Google is leading the way for the development of augmented reality (AR) with its ARCore platform. It allows developers to create and integrate AR experiences like never before. Now, it is taking things a step further.
The company recently announced a feature that will allow any ARCore-enabled smartphone to sense depth—even those with only one camera. This allows for much more realistic AR rendering and will give developers a new tool to enhance the experience of users.
Bridging the Reality Gap
Previously released AR integrations from Google are already very impressive. For one, the addition of AR in Google Search has allowed users to invite wild animals into their living room. The ARCore feature overlays a life-sized rendering of animals like tigers, sharks, and penguins atop a live feed from the device’s camera.
With the addition of depth sensing, the illusion has only gotten more realistic. A set of images from Google displays the effect in action with an AR cat hiding halfway behind a couch.
Compared with the first image, where the cat appears to be overlapping the couch, the second image is more realistic. On a quick glance, it could easily be mistaken for a real photo.
A company blog post details exactly how the technology works. It says, “The ARCore Depth API allows developers to use our depth-from-motion algorithms to create a depth map using a single RGB camera. The depth map is created by taking multiple images from different angles and comparing them as you move your phone to estimate the distance to every pixel.”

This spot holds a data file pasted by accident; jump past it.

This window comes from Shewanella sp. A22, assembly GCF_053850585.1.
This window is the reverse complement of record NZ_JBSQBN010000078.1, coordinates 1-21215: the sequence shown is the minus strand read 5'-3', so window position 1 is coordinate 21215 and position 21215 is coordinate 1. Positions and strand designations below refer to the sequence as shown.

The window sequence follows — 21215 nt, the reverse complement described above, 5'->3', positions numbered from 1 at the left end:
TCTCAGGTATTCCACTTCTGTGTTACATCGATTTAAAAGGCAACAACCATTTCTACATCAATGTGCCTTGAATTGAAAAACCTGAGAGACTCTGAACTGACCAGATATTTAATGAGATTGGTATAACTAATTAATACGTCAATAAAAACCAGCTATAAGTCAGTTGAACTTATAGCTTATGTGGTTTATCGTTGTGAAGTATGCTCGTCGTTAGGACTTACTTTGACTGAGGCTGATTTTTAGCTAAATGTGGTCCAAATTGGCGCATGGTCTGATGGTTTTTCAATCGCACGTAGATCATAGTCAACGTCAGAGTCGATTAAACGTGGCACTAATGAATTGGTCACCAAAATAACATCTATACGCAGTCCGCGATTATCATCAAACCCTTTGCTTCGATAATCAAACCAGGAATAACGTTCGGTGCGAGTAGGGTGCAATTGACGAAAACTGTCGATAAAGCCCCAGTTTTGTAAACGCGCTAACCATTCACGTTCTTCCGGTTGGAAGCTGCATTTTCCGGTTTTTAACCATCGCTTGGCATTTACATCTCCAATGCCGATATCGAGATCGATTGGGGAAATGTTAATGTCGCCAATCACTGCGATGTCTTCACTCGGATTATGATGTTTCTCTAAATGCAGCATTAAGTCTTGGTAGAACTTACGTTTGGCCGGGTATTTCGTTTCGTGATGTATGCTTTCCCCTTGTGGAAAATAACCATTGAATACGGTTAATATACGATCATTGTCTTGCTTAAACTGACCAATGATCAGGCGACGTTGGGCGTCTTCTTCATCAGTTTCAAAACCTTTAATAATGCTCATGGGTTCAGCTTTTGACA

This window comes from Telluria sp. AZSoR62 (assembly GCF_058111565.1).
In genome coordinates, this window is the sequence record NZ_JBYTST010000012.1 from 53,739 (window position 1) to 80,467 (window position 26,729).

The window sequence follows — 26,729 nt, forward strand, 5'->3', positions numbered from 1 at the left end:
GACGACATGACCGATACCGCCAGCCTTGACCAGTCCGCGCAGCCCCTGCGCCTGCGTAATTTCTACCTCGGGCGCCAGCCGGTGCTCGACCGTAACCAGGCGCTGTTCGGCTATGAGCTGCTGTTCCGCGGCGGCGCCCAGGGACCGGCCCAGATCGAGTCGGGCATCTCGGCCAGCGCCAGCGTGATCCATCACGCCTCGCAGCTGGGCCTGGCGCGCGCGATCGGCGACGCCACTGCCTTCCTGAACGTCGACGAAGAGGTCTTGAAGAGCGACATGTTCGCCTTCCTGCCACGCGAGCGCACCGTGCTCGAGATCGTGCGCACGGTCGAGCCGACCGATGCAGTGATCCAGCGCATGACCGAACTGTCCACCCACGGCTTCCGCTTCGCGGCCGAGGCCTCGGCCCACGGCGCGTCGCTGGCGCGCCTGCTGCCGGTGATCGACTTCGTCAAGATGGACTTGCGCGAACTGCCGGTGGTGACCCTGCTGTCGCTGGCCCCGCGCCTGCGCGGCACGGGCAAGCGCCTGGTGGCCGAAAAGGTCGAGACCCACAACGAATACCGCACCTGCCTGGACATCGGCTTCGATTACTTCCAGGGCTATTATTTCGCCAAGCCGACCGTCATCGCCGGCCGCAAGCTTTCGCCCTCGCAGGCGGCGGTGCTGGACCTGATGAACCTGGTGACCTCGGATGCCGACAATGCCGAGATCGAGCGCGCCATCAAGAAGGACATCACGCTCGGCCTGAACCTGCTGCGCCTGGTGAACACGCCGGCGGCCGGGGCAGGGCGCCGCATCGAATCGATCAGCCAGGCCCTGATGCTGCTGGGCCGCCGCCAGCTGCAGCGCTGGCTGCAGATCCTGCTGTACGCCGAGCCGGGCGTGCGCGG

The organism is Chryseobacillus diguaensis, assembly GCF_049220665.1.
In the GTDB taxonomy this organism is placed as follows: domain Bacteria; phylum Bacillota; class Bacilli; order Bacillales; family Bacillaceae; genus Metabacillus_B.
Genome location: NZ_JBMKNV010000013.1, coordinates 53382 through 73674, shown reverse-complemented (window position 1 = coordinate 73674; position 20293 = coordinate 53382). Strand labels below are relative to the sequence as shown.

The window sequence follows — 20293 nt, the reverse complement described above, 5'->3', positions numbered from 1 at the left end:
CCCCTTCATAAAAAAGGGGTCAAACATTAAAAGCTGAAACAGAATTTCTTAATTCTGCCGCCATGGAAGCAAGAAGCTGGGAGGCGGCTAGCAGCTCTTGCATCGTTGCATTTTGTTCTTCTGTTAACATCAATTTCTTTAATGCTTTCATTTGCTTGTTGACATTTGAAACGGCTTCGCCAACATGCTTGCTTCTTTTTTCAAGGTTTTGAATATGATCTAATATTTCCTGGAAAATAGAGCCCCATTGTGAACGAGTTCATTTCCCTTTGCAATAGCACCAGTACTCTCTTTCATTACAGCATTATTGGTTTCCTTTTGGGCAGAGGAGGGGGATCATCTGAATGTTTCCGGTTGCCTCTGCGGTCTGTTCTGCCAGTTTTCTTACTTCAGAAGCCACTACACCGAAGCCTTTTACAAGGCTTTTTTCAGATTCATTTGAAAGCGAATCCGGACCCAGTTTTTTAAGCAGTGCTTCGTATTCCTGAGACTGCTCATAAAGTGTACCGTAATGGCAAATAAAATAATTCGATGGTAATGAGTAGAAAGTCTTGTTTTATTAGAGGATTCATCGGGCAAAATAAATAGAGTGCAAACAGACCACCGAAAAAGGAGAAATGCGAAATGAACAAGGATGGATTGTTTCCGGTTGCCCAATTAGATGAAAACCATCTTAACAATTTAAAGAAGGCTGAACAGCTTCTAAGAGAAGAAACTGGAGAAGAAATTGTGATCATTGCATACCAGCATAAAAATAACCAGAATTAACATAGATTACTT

Notably, the feature will be available on all Android smartphones that are equipped to handle Google’s ARCore. Of course, that includes flagship models from top makers like Samsung and OnePlus. It also includes Google’s in-house Pixel line and many mid-range models from other sellers. The number of devices capable of using the new Depth API easily surpasses 200. Users are able to turn the feature, labeled as “occlusion,” on and off as they desire.
Though making animals in your home appear more realistic is cool, there are some more practical features planned for the new depth tracking addition. One of these is an integration with the Houzz app.
Anyone can use Houzz to visualize what their home would look like with new furniture or new organization. The Depth API gives it the power to render objects in a more realistic fashion to provide a better picture of what a room will look like with that new end table.
Surface Interaction Potential
It has already been proven by the likes of “Pokémon Go” that AR and video games are a perfect match. Google’s depth addition will integrate nicely with future mobile games. That’s thanks to its ability to understand real-world physics and surface interactions.
Developers can use the API to create AR worlds that respect the angles and curvature of the real one. Google demoed a game that allows users to step into a food fight and hide behind real-world objects for shelter. Food splatters realistically on top of various objects in the room at believable 3D depths.
Thanks to the fact that this feature is available on devices that only have one camera, it should catch on pretty quickly. After all, that is what most of society is using. If the lightning-fast adoption of Google’s AR Search feature is any indication, Depth API will be a hit with users and developers alike.